Explore Important Gothic Churches in Europe

Explore Important Gothic Churches in Europe

While there are hundreds of Gothic churches across Europe, these 10 do the best job of showcasing the historic beauty of this architectural style.

Gothic churches are among the most memorable sights on a European vacation, especially for art and history buffs. Originating in France in the 12th century, Gothic architecture sprang from the Romanesque movement. It emphasizes height and light, with design details such as grouped columns, flying buttresses, pointed arches, intricate statues, and stained glass. Although hundreds of Gothic churches dot the European landscape, these 10 do the best job of showcasing the beauty of this architectural style.

Notre Dame de Paris Gothic church on a sunny day with blue sky and white fluffy clouds in the background

Notre Dame de Paris

With construction starting in 1163 and lasting into the 14th century, Notre Dame de Paris features a number of French Gothic details, including rose windows, twin towers, flying buttresses, and a 300-foot spire. A few elements unique to this magnificent Parisian structure include the massive church bells and the oversized organ, the largest in the world.

Gothic church Cattedrale di Santa Maria del Fiore on a clear day with green leaves of a tree in the foreground and mountains in the background

Cattedrale di Santa Maria del Fiore

Known simply as “Il Duomo,” the Florence cathedral situated in the city center displays a beautiful white, pink, and green façade and a basilica topped with the world’s largest brick dome. Although building began in the classic Gothic style, the buttress-free construction used to create the cathedral’s dome helped spark the Renaissance movement.

Gothic church Duomo di Milano with blue sky and white clouds in the background

Duomo di Milano

To say Duomo di Milano took a while to build is an understatement. Construction of the Italian cathedral began in 1386 and didn’t end until 1965. The elaborate design trades the double towers featured by many Gothic churches for small pinnacles with statue-topped spires. You can enjoy a closer look at the statues with a walk on the roof.

Gothic church Cologne Cathedral illuminated on a clear night

Cologne Cathedral

The Cologne Cathedral took more than 600 years to construct, and it’s no wonder. This stunning German structure has the largest façade of any church in the world, and its twin spires soar more than 500 feet in height. One of the cathedral’s main attractions, the Shrine of the Three Kings, is believed to house the remains of the biblical Magi.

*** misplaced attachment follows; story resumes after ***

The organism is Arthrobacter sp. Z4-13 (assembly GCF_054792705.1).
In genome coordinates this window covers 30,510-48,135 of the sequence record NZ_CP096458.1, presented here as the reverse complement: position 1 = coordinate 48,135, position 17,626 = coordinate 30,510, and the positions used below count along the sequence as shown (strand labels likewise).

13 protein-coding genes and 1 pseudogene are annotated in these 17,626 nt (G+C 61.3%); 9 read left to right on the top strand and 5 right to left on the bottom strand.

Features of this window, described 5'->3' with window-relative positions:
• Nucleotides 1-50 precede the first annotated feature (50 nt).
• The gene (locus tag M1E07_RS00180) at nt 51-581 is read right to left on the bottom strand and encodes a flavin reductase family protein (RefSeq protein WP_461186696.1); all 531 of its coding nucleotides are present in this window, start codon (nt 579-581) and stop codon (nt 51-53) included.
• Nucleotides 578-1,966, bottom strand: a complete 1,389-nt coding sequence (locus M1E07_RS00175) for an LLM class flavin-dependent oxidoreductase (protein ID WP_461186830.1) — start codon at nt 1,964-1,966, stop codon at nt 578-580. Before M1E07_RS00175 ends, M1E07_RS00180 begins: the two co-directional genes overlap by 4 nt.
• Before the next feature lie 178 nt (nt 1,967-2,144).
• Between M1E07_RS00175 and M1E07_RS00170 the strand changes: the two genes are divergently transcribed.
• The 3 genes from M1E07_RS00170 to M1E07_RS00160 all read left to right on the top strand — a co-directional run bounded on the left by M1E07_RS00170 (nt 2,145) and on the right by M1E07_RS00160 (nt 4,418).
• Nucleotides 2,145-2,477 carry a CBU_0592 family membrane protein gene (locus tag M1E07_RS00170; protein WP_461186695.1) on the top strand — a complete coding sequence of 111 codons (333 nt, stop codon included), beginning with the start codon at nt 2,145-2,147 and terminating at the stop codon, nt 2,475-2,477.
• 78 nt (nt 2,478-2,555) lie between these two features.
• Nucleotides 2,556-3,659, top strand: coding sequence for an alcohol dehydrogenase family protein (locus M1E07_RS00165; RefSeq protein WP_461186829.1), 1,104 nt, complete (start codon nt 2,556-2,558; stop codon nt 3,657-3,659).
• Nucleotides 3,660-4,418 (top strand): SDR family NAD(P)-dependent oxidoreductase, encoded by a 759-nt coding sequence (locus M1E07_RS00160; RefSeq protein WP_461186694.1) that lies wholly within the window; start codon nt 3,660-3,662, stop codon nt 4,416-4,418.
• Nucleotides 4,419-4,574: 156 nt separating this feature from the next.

York Minster Gothic church with a clear, blue sky in the background

York Minster

People traveling to York, England, rarely leave without seeing York Minster, the city’s striking cathedral. One of the largest Gothic cathedrals in northern Europe, it offers two unique features: the world’s largest swath of medieval stained glass and its own police force. Climb 275 steps up to the cathedral’s Central Tower to enjoy the best views in the city.

Reims Cathedral Gothic church with white, fluffy clouds in the background

Reims Cathedral

The French consider the baptismal site of Clovis, the king of the Franks, sacred ground, so it’s not surprising that at least 25 French monarchs were crowned in Reims Cathedral. Located on the banks of the Vesle River in Reims, France, this High Gothic structure features massive twin towers, beautiful stained glass, and an abundance of statues and statuettes.

Seville Cathedral Gothic church

Seville Cathedral

If you’re looking for the world’s largest Gothic cathedral, head to Seville, Spain. Built atop the great Aljama Mosque, the Seville Cathedral retains some of the original Moorish elements, including the Patio de los Naranjos where worshipers washed in the fountains before prayer. In addition to being a house of God, this cathedral houses the remains of Cristobal Colon, known in the U.S. as Christopher Columbus.

View of Chartres Cathedral Gothic church from below with blue sky and white clouds in the background

Chartres Cathedral

When it comes to near-perfect preservation, the Chartres Cathedral, just 50 miles from Paris, reigns supreme. Its High Gothic architecture has undergone only minor changes since the 13th century, and most of the medieval stained glass is original. As if the architecture weren’t spiritual enough, this site contains the Sancta Camisa, believed to be the tunic Mary wore at the birth of Jesus.

Gothic church St. Stephen's Cathedral with blue sky and white clouds in the background

St. Stephen’s Cathedral

A testament to freedom after surviving many wars, St. Stephen’s Cathedral is located in the heart of Vienna, Austria. Distinct design details include majestic towers and a richly adorned rooftop featuring diamond-patterned tiles and the city’s coat of arms. Guided tours treat visitors to views of the catacombs. Not open to the public, however, are the bones of the nearly 10,000 Viennese citizens entombed there.

Gothic church Basilica of St. Denis

Basilica of St. Denis

The Basilica of St. Denis is the final resting place of all but three French kings and queens. It was built over the grave of Saint Denis in the French city that also bears his name. The basilica is famed for being the first cathedral to feature Gothic architecture and to emphasize light, a symbol of divinity.

Exuding exquisite architectural beauty and rich history, Gothic churches make a great addition to a European vacation itinerary. Don’t forget to snap pics of your favorites, and share with us on Instagram.

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